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Colonial and State Records of North Carolina
Declaration by William Allen concerning his military service in the Revolutionary War [Extract]
Allen, William
September 18, 1832
Volume 22, Pages 101-102

(Extract from the declaration of William Allen, dated 18th Sept., 1832, filed in the Pension Office, Washington. “O. W. & N. D., Invalied, No. 30,822.”)

“He volunteered as a private in the militia of North Carolina about the 1st of September, 1781, and redezvoused at Hillsborough, N. C. The Captain who commanded his company he has no recollection of, only his appearance which was that of a keen active man. The Lieutenant of his Company was by the name of John Campbell, and the Ensign was Robert Scoby. He states that he was under the command of his officers but a short time, as the sequel will show, but that the Colonel of his regiment was Archibald Lytle, who was a regular officer. Much else of the organization of the troops, and of the officers, he does not now recollect. At the time of entering the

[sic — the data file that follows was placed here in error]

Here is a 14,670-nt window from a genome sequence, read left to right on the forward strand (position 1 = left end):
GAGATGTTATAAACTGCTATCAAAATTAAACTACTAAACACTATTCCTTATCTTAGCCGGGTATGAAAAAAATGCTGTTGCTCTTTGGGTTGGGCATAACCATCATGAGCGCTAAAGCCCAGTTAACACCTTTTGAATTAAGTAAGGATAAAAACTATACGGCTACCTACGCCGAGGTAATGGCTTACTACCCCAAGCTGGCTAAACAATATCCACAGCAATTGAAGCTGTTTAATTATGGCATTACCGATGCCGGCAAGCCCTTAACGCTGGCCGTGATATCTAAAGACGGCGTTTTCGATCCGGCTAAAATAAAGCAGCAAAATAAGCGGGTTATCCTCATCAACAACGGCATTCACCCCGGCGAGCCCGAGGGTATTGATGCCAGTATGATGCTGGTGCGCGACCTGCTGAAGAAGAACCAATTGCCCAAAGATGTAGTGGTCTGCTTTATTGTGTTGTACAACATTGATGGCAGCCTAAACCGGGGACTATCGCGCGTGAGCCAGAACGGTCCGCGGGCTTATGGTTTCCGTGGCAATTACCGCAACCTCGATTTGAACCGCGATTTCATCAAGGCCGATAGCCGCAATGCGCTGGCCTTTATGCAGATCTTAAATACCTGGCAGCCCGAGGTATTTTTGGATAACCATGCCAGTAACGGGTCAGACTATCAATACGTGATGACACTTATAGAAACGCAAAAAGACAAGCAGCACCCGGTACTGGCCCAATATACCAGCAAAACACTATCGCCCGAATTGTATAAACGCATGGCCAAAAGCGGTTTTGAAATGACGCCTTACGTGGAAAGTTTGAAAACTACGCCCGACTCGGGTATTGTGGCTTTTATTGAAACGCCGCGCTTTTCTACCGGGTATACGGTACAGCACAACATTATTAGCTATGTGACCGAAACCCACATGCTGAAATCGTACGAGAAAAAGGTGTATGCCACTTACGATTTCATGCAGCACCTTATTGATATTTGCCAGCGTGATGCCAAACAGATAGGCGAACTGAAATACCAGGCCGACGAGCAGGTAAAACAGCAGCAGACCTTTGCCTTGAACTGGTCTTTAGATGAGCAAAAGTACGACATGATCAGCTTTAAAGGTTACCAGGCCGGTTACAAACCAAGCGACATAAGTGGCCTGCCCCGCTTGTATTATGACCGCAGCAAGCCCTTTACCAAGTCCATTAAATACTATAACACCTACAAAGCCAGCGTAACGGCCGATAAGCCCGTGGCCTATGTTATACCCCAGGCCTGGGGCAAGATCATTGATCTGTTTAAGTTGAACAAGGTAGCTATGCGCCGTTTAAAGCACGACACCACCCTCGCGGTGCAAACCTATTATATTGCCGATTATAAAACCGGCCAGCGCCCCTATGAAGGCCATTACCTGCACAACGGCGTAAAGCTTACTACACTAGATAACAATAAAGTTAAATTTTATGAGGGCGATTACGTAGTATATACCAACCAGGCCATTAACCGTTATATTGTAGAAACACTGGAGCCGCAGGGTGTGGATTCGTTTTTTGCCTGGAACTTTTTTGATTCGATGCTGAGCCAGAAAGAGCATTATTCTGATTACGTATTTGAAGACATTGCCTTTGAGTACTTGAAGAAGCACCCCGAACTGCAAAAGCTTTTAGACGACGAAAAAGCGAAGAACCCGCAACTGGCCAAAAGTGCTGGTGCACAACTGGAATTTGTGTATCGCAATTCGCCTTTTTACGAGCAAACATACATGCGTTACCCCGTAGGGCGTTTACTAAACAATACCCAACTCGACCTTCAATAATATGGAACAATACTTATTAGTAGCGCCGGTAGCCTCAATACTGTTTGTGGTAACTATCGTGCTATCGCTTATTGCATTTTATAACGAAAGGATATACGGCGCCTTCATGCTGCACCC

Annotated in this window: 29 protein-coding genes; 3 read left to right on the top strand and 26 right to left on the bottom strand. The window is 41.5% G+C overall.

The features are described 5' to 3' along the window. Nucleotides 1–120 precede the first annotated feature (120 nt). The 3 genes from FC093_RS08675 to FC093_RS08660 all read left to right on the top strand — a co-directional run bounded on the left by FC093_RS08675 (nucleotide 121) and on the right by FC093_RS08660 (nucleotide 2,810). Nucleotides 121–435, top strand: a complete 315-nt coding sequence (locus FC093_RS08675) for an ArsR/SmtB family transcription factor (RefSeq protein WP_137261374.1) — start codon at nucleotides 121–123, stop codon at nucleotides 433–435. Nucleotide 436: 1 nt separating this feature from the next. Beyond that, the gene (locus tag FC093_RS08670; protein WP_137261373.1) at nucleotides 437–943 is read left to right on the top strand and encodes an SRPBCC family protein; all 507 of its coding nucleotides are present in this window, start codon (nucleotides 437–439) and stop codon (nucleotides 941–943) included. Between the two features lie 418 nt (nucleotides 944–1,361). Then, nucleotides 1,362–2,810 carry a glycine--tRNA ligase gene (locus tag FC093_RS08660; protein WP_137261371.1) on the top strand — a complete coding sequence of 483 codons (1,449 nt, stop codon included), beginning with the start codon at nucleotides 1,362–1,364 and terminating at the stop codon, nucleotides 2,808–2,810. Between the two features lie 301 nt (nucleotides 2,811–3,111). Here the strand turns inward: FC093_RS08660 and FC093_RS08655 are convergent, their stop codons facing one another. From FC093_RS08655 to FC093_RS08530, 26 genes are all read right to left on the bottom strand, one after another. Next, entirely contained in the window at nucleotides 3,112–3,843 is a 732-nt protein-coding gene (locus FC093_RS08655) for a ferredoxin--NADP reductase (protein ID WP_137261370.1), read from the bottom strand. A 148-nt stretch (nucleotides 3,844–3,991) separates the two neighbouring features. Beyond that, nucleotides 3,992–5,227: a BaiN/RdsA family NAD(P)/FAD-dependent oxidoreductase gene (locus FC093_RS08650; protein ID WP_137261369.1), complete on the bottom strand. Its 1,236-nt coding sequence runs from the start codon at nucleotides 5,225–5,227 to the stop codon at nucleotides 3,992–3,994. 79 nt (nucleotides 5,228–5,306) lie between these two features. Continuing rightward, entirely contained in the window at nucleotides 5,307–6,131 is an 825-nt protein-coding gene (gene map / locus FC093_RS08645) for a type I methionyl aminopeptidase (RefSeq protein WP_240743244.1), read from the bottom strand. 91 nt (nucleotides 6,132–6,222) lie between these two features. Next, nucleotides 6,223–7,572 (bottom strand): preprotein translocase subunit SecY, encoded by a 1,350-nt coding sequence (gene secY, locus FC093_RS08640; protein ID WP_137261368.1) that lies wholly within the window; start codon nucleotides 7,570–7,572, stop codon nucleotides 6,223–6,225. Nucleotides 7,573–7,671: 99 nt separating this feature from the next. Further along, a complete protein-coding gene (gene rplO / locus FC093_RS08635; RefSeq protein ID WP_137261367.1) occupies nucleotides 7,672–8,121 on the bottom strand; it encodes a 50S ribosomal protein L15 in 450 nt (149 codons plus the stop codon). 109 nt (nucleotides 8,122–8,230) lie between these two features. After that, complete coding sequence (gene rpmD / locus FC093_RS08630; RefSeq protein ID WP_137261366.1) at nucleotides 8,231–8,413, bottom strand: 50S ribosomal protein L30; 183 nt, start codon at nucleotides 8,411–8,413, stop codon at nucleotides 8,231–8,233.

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service he resided in Orange Co., N. C. He was born in the State of Pennsylvania, and went to Orange at an early age. He volunteeered for a six months tour and the troops to which he belonged were raised for the purpose, as he understood, of marching to join Gen. Greene at the High Hills of Santee River, thence to march to a place in South Carolina called Ninety-six, now Cambridge; but while at Hillsborough preparing to go on this expedition, the Tories under the command of Tory Fanning, and the British under Col. McDougan, came upon us and took three hundred of us prisoners, among whom was Governor Burke. He saw Col. Lytle wounded by a sword in the head by Tory Fanning. This transaction took place at Hillsborough as above stated on the 4th of September, 1781. That night we remained near Hillsborough and were carried next morning by the British and Tories to a place called Lindley’s Mill, where a pretty severe and well fought battle took place between a force of the Republicans and the British and Tories, during which engagement the prisoners were kept in a close place with a strong guard around them. He recollects well of seeing there killed the celebrated Tory Colonel McNeil. That night, after the battle of Lindley’s Mill, we were forced off by our captors and taken by Wilcox’s Iron Works to Wilmington, where we were put on board of British ships, which steered towards the West India Islands, and then tacked and disembarked us at Charleston, where the greater part remained until peace, but this applicant states that he was exchanged on the 11th of August, 1782, and came on back home in Orange.”


Affidavit made in State of Illinois, County of Gallatin.